OSLO, Sept 7 (Reuters) - African farmers are finding new ways to cope with droughts, erosion and other ravages of climate change but need to develop even more techniques to thrive in an increasingly uncertain environment, scientists said on Friday.
"The good news is that a lot of farmers are making changes," said Patti Kristjanson, who heads a programme on climate change, agriculture and food security at the World Agroforestry Centre in Nairobi and led the study.
"So it's not all doom and gloom ... but much more needs to be done," she told Reuters.
Farmers, backed by researchers and international donors, needed to find better ways to store rain water, increase the use of manure and bring in hardier crops like sweet potatoes, she said.
In the past decade, 55 percent of households surveyed said they had taken up faster-growing crop varieties, mainly of maize, and 56 percent had adopted at least one drought-tolerant variety, according to the findings in the journal Food Security.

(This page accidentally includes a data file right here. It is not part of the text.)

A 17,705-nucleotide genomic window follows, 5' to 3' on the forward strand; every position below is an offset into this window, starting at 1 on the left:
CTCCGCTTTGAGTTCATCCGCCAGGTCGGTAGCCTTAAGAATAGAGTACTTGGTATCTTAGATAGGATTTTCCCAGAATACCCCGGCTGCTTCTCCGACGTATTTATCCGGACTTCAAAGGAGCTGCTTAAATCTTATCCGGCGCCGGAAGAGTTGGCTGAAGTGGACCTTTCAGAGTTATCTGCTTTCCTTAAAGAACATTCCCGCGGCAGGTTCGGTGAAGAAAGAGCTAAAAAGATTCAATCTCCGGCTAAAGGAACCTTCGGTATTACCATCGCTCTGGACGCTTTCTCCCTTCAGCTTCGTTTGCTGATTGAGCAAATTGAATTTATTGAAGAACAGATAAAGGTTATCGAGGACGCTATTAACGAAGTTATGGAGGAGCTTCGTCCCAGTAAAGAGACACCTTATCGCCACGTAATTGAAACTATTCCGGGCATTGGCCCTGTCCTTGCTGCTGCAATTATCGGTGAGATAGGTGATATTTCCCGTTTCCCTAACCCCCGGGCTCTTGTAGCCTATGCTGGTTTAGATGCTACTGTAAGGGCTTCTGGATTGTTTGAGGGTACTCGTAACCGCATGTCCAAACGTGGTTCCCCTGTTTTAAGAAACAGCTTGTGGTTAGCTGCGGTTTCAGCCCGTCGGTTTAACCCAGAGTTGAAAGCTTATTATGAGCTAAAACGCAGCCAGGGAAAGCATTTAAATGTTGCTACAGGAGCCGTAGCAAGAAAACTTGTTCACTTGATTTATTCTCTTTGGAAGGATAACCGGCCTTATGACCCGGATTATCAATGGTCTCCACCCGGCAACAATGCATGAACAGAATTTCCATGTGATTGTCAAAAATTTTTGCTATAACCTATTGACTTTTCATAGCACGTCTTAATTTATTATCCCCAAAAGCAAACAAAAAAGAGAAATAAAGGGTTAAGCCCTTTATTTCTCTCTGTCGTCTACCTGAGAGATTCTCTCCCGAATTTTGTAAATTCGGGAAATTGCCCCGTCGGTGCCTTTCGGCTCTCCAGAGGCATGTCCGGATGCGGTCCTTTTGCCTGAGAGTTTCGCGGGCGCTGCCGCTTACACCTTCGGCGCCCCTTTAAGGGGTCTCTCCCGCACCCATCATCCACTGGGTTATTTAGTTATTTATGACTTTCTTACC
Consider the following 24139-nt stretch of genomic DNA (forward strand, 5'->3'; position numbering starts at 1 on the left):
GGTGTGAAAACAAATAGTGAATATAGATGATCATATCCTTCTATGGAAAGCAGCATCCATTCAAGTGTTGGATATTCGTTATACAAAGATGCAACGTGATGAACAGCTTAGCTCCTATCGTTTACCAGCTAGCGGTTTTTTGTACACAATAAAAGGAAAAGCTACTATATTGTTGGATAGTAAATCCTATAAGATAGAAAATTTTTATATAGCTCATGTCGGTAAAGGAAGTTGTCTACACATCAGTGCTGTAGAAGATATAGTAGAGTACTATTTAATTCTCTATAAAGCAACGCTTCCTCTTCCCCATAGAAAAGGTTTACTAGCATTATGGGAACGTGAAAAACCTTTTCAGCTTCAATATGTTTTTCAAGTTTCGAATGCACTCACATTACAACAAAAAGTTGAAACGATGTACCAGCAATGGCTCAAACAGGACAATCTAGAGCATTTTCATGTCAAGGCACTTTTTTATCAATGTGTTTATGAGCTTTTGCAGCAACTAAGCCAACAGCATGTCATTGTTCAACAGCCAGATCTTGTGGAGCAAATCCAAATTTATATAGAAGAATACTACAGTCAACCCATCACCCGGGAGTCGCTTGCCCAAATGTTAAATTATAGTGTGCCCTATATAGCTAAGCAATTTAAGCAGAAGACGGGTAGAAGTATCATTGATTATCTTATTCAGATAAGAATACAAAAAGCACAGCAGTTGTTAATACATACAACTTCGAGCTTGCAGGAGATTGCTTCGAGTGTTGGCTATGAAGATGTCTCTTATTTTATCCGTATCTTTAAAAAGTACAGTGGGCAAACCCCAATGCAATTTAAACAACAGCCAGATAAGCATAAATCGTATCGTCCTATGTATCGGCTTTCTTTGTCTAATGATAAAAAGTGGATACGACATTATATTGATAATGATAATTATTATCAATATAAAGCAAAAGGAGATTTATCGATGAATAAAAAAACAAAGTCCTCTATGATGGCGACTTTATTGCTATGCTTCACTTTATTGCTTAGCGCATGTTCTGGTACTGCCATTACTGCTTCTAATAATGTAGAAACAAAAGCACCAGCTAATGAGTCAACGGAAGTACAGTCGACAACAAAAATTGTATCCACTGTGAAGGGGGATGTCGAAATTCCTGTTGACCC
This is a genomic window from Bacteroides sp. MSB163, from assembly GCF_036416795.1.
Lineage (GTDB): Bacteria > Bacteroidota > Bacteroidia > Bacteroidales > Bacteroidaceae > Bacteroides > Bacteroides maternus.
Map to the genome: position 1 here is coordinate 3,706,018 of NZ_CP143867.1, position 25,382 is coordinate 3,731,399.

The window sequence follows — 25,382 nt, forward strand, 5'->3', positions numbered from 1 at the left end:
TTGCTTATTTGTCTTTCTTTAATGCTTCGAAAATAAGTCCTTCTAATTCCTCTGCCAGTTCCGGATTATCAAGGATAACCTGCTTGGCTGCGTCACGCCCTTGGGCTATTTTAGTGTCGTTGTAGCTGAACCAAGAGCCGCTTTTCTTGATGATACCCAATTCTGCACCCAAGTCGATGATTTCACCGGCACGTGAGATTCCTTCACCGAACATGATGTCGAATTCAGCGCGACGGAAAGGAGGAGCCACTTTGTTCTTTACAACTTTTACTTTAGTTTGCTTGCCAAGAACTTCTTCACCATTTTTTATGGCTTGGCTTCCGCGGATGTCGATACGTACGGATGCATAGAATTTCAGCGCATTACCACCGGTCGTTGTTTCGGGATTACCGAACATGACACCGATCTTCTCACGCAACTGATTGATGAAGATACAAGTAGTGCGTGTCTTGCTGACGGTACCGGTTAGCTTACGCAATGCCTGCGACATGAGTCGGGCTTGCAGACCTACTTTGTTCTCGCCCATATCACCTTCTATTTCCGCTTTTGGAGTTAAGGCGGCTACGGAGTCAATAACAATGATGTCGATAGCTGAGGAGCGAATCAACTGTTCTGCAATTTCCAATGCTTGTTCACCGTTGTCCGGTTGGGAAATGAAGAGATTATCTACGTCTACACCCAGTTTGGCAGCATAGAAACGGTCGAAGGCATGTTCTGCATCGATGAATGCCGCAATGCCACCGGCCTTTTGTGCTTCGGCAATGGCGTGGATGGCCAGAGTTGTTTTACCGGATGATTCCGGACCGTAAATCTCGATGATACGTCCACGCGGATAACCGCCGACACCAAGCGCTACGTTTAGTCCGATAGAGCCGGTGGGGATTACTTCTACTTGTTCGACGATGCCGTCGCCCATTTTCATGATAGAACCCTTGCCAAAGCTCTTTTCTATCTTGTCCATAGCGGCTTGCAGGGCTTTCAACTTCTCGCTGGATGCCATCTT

Fifty percent of the households were planting trees on their farms - helping to combat erosion, increase water and soil quality and bring in new crops like nuts.
Half of the farmers had introduced inter-cropping - planting alternate rows of, for instance of beans and maize, in the same field and then swapping the rows next season. Beans fix nitrogen in the soil, helping reduce the need for fertilisers.
But Friday's study found just a quarter of farmers were using manure or compost - avoiding the use of more expensive fertilisers. And only 10 percent were storing water, it added.
The study said that global warming, leading to erosion, less reliable rainfall and changes in the length of growing seasons, was adding to other stresses for farmers worldwide such as price spikes and a rising population. More